Review: Commentaries on Plato’s Crito and Euthyphro.

This past quarter I read Plato’s Crito and Euthyphro in Greek.  My classmate Brian pointed out that this was the first time we’ve ever finished a work in Greek — previous classes on Herodotus and Homer clearly didn’t offer that satisfaction, and even when we read Euripides’ Medea we only got through about 2/3-3/4 of it.  This quarter’s plan was to read the two dialogues above, but we actually finished before the quarter ended, and got to read Aristophanes’ speech from the Symposium as a treat.

I thought it would be helpful for other Greek students to review the three commentaries we used this quarter: John Burnet’s 1924 critical edition with notes, Chris Emlyn-Jones’ Bristol Classical Press commentaries, and the Bryn Mawr Commentaries on each dialogue.  Obviously, I am not a Plato scholar, so I can’t assess how accurate and current each commentary is on Platonic scholarship.  But I can speak from my experience as a member of each commentary’s target audience: an intermediate student of Classical Greek.  Since it would be impossible to analyze every detail of all three, here I use a test case from the Euthyphro to generalize about all three commentaries and their series.

A Test Case: Euthyphro 10e9-11a3

In this passage Socrates concludes the argument that began in 10a about the difference between something being carried and somebody carrying something.  Clearly, the action comes before the state: something is carried because someone carries it, not vice versa.  In 10e9-11a3, Socrates crowns this line of reasoning by pointing out that Crito cannot equate piety with being god-loved, because, according to Crito’s logic, something’s being pious makes it beloved by the gods, so defining piety and beloved by the gods is circular reasoning.  Here Socrates plays with the distinction between φιλεῖσθαι and ἐφιλεῖτο, between “to be loved” and “someone loves it” (the middle voice cannot be rendered into English).  This is one of the most convoluted and difficult to translate passages of this dialogue:

ἀλλ᾽ εἴ γε ταὐτὸν ἦν, ὦ φίλε Εὐθύφρων, τὸ θεοφιλὲς καὶ τὸ ὅσιον, εἰ μὲν διὰ τὸ ὅσιον εἶναι ἐφιλεῖτο τὸ ὅσιον, καὶ διὰ τὸ θεοφιλὲς εἶναι ἐφιλεῖτο ἂν τὸ θεοφιλές, εἰ δὲ διὰ τὸ φιλεῖσθαι ὑπὸ θεῶν τὸ θεοφιλὲς θεοφιλὲς ἦν, καὶ τὸ ὅσιον ἂν διὰ τὸ φιλεῖσθαι ὅσιον ἦν:

G.M.A. Grube translates it:

But if the god-beloved and the pious were the same, my dear Euthyphro, and the pious were loved because it was pious, then the god-beloved would be loved because it was god-beloved, and if the god-beloved was god-beloved because it was loved by the gods, then the pious would also be pious because it was loved by the gods…

A real headache-inducer in any language!

John Burnet

John Burnet’s critical edition and commentary on Plato’s Apology, Crito, and Euthyphro is the starting-point for the other commentaries, which both rely on his text.  Though he was one of the foremost Plato scholars of his day, by now his references to Plato scholarship are dated, since his text was published in 1924.  But his philological help is still good, and he also gives text-critical notes, which the other two do not focus on.  Judge for yourself:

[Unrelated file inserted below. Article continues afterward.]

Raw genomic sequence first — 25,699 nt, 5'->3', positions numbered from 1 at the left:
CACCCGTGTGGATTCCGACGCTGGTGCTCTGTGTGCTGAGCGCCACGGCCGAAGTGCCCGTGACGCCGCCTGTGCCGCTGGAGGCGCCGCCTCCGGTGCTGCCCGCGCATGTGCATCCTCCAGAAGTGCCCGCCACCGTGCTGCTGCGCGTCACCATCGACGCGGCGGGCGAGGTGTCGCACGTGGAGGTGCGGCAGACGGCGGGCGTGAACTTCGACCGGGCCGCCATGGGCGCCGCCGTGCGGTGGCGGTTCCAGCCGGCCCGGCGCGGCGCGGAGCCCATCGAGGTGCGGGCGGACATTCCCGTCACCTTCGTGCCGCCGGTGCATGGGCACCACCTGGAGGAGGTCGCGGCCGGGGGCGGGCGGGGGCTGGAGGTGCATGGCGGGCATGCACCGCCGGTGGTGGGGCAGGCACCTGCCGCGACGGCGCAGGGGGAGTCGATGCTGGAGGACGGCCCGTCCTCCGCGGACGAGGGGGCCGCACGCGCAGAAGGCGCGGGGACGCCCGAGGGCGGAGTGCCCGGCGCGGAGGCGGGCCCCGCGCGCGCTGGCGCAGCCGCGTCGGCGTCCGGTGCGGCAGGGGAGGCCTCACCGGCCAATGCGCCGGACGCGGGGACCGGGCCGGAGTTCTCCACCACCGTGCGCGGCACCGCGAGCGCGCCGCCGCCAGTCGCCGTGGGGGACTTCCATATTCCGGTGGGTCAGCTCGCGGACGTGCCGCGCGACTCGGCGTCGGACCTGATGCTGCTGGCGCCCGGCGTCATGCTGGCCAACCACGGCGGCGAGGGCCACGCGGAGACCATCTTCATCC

Burnet1

Burnet2
But one major frustration with Burnet is that he often assumes a higher level of Greek than most of his readers would have nowadays.  We don’t see it here, but sometimes he will throw out a phrase such as “Archilochus writes that…” and quote the Greek of another author as if we have read him and know the work well.  Because of this, Burnet’s commentary is not enough for an intermediate Greek student to read Plato without a teacher.

Chris Emlyn-Jones’ Bristol Classical Press commentaries

Chris Emlyn-Jones, who wrote BCP’s commentaries on both Crito and Euthyphro, is a British classicist.  His texts come complete with lengthy introductions providing a guide to the arguments in each dialogue and some of the key contemporary scholarship.  His commentary provides some philological help, but more often focuses on the argument itself.

CEJ1

CEJ2

I really liked using Emlyn-Jones’ commentaries because they helped with the arguments more than the other two.  But having used the Bristol Classical Press commentaries on Homer’s Odyssey last year, I don’t think this is a general feature of the whole series, as those ones were more philological in nature.  In sum, if I were only using this commentary, I don’t think I would have been able to read the Euthyphro very well.

Bryn Mawr Greek Commentaries

John Hare‘s commentary on Euthyphro and Gilbert Rose‘s commentary on Crito are both much shorter, and geared strictly toward philology.  I had never used a Bryn Mawr Commentary before but this appears to be the modus operandi of the whole series.

Hare1

Hare2

Of all three commentaries, this was the best for understand some of the linguistic oddities of the text itself.  He helps parse unusual verb forms, explains messy syntax, and gives rough translations when necessary.

Conclusions

Which commentary should you buy?  All three, of course!  Each has different strengths.  Burnet’s is good for the text of Plato.  The Bryn Mawr commentaries were the most invaluable in actually reading Plato.  Emlyn-Jones’ were the most important for understanding Plato.  What’s more, while writing this review I also encountered Jacques Bailly’s commentary on Euthyphro for Focus Classical Commentaries, so there are at least four commentaries.  This is good news for anyone who is trying to read Plato without a teacher.

Onward and upward!

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